One of the world’s longest bridges is nearing completion in Kuwait. The 36-km long Jaber Al-Ahmad Causeway, which is coming up across the Bay of Kuwait, will on completion link Kuwait City with the upcoming town of Subbiya to the north and cut driving time between the two places by as much as an hour.
The Jaber Causeway, named after the late Amir Sheikh Jaber Al Ahmad Al Sabah, is being built at a cost of nearly a billion dinars (US$3 billion) and is currently one of the largest infrastructure projects in the region. Situated between 9 meters and 23 meters above sea level, the bridge sits on more than 1500 concrete piles each with a diameter of nearly 3 meters and driven deep into the loose clay seabed.
The project consists of two discrete elements: a 36-km main causeway with three-quarters of its total length across Kuwait Bay, and a 13-km predominantly marine bridge, the Doha Link, situated to the south of the main bridge. While the main causeway will link Shuwaikh Port area on the south side of the Bay to the Subbiya New Town area to the north, the shorter Doha Link will connect Shuwaikh Port area to the Doha motorway to the south of Kuwait Bay.
Being constructed by the Ministry of Public Works (MPW), the Subbiya Causeway contract was awarded in 2013 to a consortium led by South Korea’s Hyundai Engineering and Construction Company along with Kuwait’s Combined Group Contracting Company. Another South Korean firm, GS Engineering & Construction, won the smaller Doha Link contract.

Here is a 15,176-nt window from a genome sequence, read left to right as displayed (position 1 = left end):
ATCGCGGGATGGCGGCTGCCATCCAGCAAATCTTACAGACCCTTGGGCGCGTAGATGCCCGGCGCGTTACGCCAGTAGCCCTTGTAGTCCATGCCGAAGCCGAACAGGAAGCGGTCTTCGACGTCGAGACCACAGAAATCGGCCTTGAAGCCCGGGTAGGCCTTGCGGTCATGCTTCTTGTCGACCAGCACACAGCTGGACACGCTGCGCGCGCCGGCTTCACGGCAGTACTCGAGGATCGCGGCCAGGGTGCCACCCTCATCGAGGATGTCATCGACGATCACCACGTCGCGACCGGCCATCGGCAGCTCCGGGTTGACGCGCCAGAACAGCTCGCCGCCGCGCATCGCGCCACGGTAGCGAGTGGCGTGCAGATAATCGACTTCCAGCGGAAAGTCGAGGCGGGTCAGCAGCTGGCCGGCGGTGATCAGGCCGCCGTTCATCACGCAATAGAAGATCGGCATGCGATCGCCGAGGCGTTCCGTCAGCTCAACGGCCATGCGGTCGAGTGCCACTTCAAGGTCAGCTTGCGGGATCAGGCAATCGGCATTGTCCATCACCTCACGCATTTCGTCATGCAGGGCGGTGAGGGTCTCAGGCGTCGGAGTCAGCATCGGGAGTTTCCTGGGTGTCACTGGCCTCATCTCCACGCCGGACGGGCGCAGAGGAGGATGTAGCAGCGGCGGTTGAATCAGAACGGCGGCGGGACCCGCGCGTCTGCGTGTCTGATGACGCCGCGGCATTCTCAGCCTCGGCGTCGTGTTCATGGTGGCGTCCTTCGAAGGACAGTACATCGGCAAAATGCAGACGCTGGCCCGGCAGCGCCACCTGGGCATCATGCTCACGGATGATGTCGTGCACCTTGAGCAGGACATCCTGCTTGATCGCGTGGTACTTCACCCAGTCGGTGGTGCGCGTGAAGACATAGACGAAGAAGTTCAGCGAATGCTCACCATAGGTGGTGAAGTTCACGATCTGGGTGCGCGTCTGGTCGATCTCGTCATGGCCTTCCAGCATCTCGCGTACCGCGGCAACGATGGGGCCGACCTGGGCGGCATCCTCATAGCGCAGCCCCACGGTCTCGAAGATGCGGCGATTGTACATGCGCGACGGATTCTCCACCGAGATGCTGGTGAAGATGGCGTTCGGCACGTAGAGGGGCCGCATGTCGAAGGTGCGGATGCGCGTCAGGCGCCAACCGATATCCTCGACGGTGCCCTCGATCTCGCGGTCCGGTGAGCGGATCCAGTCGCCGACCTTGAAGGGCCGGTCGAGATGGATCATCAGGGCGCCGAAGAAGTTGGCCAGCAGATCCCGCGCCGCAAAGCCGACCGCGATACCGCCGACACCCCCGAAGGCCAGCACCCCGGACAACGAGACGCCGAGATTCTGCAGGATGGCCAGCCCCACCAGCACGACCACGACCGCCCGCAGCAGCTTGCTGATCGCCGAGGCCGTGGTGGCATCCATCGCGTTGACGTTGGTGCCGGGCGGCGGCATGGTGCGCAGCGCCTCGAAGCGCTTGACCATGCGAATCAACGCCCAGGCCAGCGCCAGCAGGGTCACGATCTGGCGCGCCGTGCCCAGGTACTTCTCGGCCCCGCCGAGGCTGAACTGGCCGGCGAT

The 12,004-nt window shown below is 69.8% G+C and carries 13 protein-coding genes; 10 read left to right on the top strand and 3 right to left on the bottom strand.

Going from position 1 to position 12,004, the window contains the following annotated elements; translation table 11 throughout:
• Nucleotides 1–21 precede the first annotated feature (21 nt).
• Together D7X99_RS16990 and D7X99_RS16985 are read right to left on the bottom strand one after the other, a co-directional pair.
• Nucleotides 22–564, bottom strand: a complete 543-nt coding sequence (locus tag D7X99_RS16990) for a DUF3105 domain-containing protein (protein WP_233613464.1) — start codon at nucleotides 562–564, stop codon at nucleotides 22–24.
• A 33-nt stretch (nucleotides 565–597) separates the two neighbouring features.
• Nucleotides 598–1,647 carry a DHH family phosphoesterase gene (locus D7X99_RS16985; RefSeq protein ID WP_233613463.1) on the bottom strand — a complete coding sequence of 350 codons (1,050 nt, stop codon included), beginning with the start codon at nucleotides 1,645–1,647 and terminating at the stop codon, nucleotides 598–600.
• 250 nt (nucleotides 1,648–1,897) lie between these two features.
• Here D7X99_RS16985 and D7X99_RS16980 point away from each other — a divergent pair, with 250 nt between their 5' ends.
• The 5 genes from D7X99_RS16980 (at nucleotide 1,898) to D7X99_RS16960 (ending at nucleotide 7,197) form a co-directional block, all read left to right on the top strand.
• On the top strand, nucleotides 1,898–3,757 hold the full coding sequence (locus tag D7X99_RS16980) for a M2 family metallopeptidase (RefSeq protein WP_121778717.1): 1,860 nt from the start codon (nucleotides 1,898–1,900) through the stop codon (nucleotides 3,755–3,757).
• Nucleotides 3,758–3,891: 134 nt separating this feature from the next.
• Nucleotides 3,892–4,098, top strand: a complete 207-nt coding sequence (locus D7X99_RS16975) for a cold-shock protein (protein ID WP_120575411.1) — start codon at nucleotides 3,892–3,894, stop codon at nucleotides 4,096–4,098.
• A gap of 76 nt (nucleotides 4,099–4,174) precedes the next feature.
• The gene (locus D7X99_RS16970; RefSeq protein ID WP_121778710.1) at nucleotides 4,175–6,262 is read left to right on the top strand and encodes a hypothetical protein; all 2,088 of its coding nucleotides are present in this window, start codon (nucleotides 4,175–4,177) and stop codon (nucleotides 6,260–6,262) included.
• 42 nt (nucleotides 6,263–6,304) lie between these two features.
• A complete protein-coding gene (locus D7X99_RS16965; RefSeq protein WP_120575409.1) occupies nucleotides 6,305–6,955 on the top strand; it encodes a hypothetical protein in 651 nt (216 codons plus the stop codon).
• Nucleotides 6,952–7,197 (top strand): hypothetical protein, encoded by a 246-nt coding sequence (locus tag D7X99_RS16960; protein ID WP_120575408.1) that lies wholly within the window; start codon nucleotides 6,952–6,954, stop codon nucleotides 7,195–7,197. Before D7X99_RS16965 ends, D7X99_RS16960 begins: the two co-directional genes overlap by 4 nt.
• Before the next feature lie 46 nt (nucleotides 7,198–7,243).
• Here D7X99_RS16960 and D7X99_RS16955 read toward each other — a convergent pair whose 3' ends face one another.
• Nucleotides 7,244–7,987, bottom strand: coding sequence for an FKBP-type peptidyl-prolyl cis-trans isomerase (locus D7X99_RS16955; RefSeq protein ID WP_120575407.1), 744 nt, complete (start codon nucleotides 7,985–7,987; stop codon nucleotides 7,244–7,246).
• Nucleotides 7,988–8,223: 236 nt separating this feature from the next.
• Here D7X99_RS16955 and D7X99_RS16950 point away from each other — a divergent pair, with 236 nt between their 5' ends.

The causeway will provide a strategic link to facilitate planned developments in Subbiya area. Kuwait’s proposed new Silk City is scheduled to take shape in Subbiya by 2030 at a cost of $100 billion. In addition to the proposed fully integrated residential and commercial Silk City, other economic ventures are also in the plans for Subbiya and its surroundings.
These include a large container port being constructed on Kuwait’s nearby Bubiyan Island and the establishment of a free economic zone on the five islands near Subbiya, close to the coastlines of Iraq and Iran. It is hoped that once complete, the economic zone and the port will help Silk City and Kuwait become a regional hub for finance and commerce.
But the key link to all these future plans is the Jaber Al-Ahmad Causeway. With three-quarters of the bridge already completed, the project looks set to achieve a timely conclusion by November of 2018.